Eva (my sister, who lives in Germany) rings, with stuff to do with my mother, who lives in London. Then Giulio (my son) calls as he needs some money for his university (UCL) field trip. Eva writes a message: call Ruthi (our aunt in Israel), she is all alone. I talk to her. I talk to a friend in Bologna.
I go into to the winery to finish some of the work Avni has had to leave, hoping to go to Albania tomorrow. I wash the pump, close the barrique, clean the top of one of the barrels and close up.
I call a neighbouring winery where we store most of our bottled wine. Tomorrow I want to use their labelling machine to prepare an order for Poland. A torrent, not a flood, from the owner, who has had 90% of bookings cancelled by agritourist holidaymakers due to stay with them. Shani rings again regarding her house, a friend rings about her puppy’s infected anal glands (...), Maya (my bonus-daughter in Denmark*) rings to ask how things are. Too much, too confused, too worried, I have a headache, so finally I go to bed with an aspirin.
*Katia explains: 'A bonus-daughter is a lovely generous Danish concept meaning a luckily acquired daughter. Maya is the sister of my step-daughter Shani but has a different father.'
Day 2: 11 March 2020
The crazy day starts at 07.42 when I get a call from Avni, who has been up since 3 am. He asks me to check flights from Albania via London. This takes until 11.46 with conversations on all sides. Gatwick info, Paris, Albanian embassy in Rome, Italian embassy in Tirana. Italy is effectively closed. Bizarre, unreal but horribly true.
Finally we find an Alitalia flight and his brother will leave on Saturday morning from Fiumicino. Alone.
I made an inspired and delicious lunch and then didn’t do much else.
Daniel hung a squeezy bottle of alcohol next to the front door for us to use as hand sanitiser when we come in and go out.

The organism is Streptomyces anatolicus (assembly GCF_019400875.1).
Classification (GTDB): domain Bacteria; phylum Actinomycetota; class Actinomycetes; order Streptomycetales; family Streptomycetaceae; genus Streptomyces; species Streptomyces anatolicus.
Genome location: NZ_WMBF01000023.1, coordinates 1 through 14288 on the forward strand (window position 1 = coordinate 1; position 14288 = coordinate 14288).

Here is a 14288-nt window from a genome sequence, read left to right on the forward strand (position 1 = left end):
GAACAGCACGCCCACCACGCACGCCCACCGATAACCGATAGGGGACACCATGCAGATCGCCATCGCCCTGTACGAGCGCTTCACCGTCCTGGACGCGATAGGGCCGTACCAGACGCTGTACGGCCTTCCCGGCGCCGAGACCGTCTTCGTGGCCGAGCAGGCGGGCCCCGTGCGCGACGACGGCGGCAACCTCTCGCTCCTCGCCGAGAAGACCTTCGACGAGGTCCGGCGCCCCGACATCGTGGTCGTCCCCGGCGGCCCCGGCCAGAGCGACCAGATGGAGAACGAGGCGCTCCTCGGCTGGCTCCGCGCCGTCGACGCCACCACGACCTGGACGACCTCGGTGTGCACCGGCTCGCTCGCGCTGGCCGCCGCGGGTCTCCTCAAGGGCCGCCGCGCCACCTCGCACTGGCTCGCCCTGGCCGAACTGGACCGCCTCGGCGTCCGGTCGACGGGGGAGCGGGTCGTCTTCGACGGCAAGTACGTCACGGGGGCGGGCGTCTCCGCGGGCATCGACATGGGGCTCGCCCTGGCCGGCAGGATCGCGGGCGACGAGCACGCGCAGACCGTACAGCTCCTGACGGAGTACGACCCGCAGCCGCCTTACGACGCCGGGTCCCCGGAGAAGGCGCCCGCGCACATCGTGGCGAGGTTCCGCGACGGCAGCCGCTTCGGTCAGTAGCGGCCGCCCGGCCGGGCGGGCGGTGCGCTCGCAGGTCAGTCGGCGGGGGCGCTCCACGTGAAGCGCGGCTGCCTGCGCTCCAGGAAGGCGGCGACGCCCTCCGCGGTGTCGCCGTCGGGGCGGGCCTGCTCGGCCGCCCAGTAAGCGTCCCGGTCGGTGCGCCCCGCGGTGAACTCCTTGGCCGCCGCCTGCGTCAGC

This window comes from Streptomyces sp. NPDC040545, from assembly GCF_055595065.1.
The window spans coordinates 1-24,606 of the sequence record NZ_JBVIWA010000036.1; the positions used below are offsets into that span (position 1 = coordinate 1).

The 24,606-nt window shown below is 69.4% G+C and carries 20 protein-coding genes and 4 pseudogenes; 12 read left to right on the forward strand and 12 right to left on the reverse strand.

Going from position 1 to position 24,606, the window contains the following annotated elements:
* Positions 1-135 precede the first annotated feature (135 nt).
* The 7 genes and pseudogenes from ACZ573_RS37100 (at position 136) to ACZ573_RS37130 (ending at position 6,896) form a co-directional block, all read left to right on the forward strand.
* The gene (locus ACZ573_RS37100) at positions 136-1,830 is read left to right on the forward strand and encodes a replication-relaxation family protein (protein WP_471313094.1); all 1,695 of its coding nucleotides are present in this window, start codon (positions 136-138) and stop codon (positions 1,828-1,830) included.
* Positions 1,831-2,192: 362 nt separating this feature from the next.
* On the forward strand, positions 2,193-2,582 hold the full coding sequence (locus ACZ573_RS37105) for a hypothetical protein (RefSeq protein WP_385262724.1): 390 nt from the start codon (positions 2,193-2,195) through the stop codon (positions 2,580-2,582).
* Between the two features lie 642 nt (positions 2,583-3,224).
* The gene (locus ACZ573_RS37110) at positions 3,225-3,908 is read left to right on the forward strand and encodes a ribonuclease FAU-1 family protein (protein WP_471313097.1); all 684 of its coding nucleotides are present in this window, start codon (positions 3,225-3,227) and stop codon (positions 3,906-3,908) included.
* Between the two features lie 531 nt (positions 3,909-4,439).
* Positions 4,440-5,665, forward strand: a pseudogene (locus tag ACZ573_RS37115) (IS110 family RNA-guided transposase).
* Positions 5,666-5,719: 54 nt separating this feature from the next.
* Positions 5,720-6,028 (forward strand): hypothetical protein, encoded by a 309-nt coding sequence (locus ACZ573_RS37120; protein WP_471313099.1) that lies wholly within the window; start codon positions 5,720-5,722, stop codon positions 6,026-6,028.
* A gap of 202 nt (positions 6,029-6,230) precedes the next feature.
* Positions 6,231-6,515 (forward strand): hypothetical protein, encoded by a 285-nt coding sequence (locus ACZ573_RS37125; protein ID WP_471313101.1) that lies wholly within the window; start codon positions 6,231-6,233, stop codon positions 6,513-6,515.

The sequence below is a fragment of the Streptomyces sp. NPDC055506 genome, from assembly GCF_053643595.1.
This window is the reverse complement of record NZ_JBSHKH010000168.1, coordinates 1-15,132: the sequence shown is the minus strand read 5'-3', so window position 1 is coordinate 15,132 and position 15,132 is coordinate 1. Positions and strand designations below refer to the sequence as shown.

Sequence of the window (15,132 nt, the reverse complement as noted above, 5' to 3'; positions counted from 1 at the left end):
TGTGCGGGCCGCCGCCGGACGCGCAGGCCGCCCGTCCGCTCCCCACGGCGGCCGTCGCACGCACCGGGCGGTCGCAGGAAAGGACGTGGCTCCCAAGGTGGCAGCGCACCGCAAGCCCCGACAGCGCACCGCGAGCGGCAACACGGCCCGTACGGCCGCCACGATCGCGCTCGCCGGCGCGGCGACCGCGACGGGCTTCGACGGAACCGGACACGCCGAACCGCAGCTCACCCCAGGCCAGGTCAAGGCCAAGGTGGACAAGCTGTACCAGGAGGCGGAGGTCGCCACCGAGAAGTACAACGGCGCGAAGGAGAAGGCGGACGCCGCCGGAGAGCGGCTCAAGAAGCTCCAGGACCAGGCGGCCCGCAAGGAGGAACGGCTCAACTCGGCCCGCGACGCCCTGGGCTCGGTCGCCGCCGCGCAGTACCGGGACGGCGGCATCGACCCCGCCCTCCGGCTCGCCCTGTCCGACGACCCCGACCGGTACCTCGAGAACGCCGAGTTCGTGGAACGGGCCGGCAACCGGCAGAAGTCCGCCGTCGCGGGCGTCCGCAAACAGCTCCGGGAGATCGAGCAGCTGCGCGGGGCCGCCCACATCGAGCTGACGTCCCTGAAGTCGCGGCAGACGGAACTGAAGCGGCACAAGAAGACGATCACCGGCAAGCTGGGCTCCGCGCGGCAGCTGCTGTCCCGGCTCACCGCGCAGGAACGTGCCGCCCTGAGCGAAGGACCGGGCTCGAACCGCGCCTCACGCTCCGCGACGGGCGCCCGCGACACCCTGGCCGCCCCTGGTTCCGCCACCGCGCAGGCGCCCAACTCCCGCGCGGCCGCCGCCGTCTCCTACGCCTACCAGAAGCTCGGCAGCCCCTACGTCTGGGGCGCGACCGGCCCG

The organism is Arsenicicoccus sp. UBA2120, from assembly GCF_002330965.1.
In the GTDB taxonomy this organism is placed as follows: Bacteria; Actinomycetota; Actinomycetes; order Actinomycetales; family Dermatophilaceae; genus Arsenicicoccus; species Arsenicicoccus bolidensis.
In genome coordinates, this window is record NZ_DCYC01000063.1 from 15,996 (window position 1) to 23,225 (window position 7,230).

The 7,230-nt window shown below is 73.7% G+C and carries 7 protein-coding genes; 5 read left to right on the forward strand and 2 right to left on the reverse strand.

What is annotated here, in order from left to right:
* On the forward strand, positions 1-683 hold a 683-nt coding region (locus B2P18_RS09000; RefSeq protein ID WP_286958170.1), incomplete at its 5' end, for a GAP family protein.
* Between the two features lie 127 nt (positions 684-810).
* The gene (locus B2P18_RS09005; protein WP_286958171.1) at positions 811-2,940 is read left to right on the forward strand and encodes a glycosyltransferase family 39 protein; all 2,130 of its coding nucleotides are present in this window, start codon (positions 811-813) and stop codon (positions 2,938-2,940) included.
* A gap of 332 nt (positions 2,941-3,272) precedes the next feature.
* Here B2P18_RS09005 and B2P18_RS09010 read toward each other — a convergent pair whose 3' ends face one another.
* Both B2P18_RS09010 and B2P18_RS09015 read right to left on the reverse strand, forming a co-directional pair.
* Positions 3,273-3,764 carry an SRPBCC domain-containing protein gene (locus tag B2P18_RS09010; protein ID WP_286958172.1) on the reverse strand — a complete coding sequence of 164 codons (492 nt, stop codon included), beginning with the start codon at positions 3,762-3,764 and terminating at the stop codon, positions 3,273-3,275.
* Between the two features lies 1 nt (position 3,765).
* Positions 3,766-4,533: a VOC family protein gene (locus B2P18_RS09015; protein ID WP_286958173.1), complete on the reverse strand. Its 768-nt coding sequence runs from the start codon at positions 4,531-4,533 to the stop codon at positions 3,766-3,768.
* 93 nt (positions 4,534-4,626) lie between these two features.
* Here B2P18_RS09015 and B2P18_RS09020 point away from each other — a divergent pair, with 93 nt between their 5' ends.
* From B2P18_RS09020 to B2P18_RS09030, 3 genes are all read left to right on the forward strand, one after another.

The day has been sunny. In the flowering cover crops – multi floreale biodiversità – sown between the vines, there are yellow butterflies and black bees, and fluttering springtime flies hovering over the purple, white and yellow petals, pictured above and below.
I went to my office but just couldn’t face anything so instead I took a walk. Down to the small lake at the bottom of our lane in the valley, with the dogs Bessie and Layla. I talked on the phone with Maya, who told me something about planned school closures in Denmark and how childcare would be organised.
I then had a very long business chat with Tony, our importer. Lots to think about.
When I got back home I heard that COVID-19 had been formally designated a pandemic by the World Health Organisation.
It turns out that no guidelines have been given in the UK or in Germany.
I rang my mum in London and told her that any guests have to wash their hands: categorically. I tried to make her understand that this is real.
Apparently, a group of Chinese doctors bringing face masks and ventilators are coming to Italy. It appears that South Korea is winning the race against the virus, but they do 3,000 swabs a day. In Italy I hear they do only 836.
Dan has a sore throat and has self-isolated in the flat next door, where he eats, while coming to work during the day...